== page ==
Luis de Pedro Sánchez is a professor at the Department of Electronic Technologies and Communications of the Escuela Politécnica Superior at Universidad Autónoma de Madrid (UAM). In the past, ha was a consultant for Hewlett-Packard and DxC, and he is a specialist in digital transformation applied in construction industry.
Behind his 35 years of experience lies the kind of wisdom that points you to the right direction. In his case, the path to digitalization. “Ten years ago, we founded a start-up supported by UAM, Universidad de Navarra and other organizations. We wanted to group all our open research lines and put them at the service of the market”, he explains.
“We are experts on Internet-related topics, communications, Internet of Things (IoT) and we develop monitoring projects in TIC environments”, stresses de Pedro.
How do you apply IoT to construction?
On the one hand, you can use it to control the accesses to a building and its safety, to manage anything “basic house” related that makes a self-sufficient home with solar, wind, or thermic energy. “These technologies require components, many of which are computer-based, and they need to be managed, even if only to check whether they are working properly”, explains professor de Pedro.
There are also Smart management systems. “You can apply machine learning too. By applying IoT to a building, you can extract data about anything that goes on there: temperature, consumption… and then optimize it and make right consumption choices”.
Luis de Pedro’s team develops its monitoring activity in Spain, Mexico, Guatemala… “Ideally, you should centralize IoT, so that you can optimize the information to predict break downs, so that it triggers an alarm and you can plan ahead”, says de Pedro.
The only thing slowing down this trend are the steep initial investments requirements, which are still an obstacle, but its possible thanks to automatization of accesses or home security monitorization. For instance, if a disabled or dependent person has a fall, the system can detect that and set off an alarm. Truth be told, the investment is paid off in 5 to 10 years. At first, it’s expensive, but it balances out with saving on energy costs. Besides, it improves the quality of life of many people and it favors environmental sustainability.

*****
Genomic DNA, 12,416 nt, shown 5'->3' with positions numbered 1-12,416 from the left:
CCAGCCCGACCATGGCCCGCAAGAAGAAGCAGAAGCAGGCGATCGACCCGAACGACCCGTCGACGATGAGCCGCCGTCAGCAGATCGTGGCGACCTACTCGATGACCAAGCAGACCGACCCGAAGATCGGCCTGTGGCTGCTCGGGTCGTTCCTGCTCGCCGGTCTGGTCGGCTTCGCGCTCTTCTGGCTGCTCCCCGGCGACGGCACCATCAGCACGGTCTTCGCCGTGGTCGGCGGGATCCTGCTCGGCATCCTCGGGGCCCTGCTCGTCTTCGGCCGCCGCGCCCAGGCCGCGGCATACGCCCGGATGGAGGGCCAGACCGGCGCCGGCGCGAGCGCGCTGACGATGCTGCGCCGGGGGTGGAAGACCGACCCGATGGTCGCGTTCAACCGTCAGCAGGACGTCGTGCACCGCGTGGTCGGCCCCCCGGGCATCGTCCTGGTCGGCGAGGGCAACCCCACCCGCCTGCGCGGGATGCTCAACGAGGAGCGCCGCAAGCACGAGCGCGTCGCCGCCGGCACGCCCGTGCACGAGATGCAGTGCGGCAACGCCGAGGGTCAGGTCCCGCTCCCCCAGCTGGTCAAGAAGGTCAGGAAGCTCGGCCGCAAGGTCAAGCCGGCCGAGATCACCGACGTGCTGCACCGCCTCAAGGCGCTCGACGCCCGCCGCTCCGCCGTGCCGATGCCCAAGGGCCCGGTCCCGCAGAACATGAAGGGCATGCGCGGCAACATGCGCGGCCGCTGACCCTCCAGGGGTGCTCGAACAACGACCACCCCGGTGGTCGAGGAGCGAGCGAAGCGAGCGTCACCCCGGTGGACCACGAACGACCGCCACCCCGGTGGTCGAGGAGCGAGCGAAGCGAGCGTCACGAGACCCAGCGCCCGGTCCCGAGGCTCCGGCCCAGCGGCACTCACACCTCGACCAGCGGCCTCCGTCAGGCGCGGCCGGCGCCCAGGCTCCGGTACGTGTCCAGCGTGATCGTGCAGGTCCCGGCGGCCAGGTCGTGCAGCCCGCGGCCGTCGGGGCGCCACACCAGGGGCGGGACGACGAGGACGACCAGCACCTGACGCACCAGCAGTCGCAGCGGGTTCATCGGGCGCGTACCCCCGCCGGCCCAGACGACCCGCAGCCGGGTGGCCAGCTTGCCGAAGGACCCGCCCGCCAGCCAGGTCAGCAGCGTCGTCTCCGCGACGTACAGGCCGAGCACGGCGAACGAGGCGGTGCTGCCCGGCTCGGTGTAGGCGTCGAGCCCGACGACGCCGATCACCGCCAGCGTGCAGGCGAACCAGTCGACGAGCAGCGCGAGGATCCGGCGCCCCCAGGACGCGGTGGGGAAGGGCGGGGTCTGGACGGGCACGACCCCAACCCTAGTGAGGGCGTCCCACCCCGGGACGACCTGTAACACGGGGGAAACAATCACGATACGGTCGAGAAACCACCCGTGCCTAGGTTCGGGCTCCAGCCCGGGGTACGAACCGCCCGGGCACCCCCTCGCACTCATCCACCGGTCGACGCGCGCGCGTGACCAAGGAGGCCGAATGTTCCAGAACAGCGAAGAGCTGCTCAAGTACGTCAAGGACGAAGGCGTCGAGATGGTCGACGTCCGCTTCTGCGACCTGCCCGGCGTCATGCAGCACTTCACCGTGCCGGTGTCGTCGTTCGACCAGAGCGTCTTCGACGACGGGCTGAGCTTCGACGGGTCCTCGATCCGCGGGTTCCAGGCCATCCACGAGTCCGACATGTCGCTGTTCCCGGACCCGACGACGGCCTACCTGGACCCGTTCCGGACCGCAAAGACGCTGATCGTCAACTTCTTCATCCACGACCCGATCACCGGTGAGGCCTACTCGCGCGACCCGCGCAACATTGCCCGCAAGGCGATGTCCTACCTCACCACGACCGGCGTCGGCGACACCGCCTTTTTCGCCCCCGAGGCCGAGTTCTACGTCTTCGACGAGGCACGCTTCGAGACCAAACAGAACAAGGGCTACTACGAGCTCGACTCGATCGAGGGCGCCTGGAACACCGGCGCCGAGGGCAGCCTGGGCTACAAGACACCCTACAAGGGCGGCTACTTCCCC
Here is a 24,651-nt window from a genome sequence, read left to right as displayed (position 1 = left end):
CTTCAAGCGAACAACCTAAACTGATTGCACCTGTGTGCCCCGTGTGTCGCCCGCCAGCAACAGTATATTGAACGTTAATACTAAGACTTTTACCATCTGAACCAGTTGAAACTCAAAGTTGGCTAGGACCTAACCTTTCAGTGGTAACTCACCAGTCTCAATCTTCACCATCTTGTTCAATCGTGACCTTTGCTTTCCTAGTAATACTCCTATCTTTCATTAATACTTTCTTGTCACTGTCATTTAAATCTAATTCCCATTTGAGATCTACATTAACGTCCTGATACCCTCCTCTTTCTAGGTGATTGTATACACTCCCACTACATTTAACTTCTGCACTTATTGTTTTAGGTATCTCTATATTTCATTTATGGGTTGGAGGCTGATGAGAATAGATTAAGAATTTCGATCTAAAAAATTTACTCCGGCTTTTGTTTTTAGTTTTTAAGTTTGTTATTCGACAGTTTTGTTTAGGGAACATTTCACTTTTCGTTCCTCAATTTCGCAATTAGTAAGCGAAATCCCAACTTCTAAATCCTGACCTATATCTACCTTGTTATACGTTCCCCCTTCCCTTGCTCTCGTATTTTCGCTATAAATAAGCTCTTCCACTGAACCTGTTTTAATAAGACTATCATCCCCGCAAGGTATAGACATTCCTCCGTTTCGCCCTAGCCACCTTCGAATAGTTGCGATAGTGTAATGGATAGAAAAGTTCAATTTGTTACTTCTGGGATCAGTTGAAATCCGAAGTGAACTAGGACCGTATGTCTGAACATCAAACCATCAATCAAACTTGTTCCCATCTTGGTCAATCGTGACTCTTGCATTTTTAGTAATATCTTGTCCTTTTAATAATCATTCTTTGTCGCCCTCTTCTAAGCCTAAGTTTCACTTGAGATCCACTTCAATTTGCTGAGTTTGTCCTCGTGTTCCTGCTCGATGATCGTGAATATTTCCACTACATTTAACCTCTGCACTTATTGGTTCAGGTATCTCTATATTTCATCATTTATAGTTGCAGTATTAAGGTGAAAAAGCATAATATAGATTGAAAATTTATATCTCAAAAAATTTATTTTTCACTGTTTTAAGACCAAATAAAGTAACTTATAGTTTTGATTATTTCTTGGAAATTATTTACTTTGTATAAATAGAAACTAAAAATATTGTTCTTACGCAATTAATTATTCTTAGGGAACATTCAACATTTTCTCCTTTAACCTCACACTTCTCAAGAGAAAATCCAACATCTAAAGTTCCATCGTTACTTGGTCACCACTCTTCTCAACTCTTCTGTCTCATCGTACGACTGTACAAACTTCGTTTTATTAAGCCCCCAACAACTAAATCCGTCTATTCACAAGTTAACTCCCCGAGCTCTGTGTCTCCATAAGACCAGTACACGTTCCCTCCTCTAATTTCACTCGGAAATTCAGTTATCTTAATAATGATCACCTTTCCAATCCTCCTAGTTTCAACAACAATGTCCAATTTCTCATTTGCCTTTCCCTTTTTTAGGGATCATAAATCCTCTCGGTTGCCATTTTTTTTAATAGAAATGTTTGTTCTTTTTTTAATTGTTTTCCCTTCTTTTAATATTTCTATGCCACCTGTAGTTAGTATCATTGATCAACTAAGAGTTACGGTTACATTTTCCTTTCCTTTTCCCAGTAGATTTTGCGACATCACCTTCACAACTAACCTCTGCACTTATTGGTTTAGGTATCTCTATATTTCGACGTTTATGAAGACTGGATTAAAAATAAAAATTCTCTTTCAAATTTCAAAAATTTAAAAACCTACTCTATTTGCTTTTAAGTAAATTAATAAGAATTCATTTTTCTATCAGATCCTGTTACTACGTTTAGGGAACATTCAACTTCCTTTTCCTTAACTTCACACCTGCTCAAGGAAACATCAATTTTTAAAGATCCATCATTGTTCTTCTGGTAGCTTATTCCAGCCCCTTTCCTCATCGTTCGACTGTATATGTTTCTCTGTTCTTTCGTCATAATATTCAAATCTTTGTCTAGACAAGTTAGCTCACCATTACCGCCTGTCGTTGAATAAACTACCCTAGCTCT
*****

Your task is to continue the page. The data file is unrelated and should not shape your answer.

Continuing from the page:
Right now, IoT is used in industrial settings, oil pipelines, manufacturing sites, etc. Potentially autonomous homes are on their way, and they might not even depend on external energy sources. Currently, most monitoring enquiries come from data processing centers.
“At Naudit, we have our own highly adaptable technology products. We create custom-built development solutions and we develop the monitoring and management system for our client companies”, explains professor de Pedro.
“Our highest demand in construction is communication network monitoring. That is, all the Internet in buildings. Telecommunications service providers need to know what service quality they provide. In office buildings it’s easier, because they tend to have just one Internet provider, but it’s more complicated in apartment complexes with several units”, affirms professor de Pedro.
The next technologic wave will bring “passive houses”, with green energy components and renewable energy systems, that will generate processable data. For example, it will allow us to anticipate what power generation system should kick in depending on whether it’s sunny or windy, and to store this energy to use it afterwards, when consumption is higher and production lower.
They have also developed apps for industrial vehicle fleets that monitor if the driving is adequate, check if the vehicle is broken down, whether it’s speeding, etc. “If a sensor is transmitting information, that information can be processed”, affirms Luis. These data facilitate companies’ decision-making processes.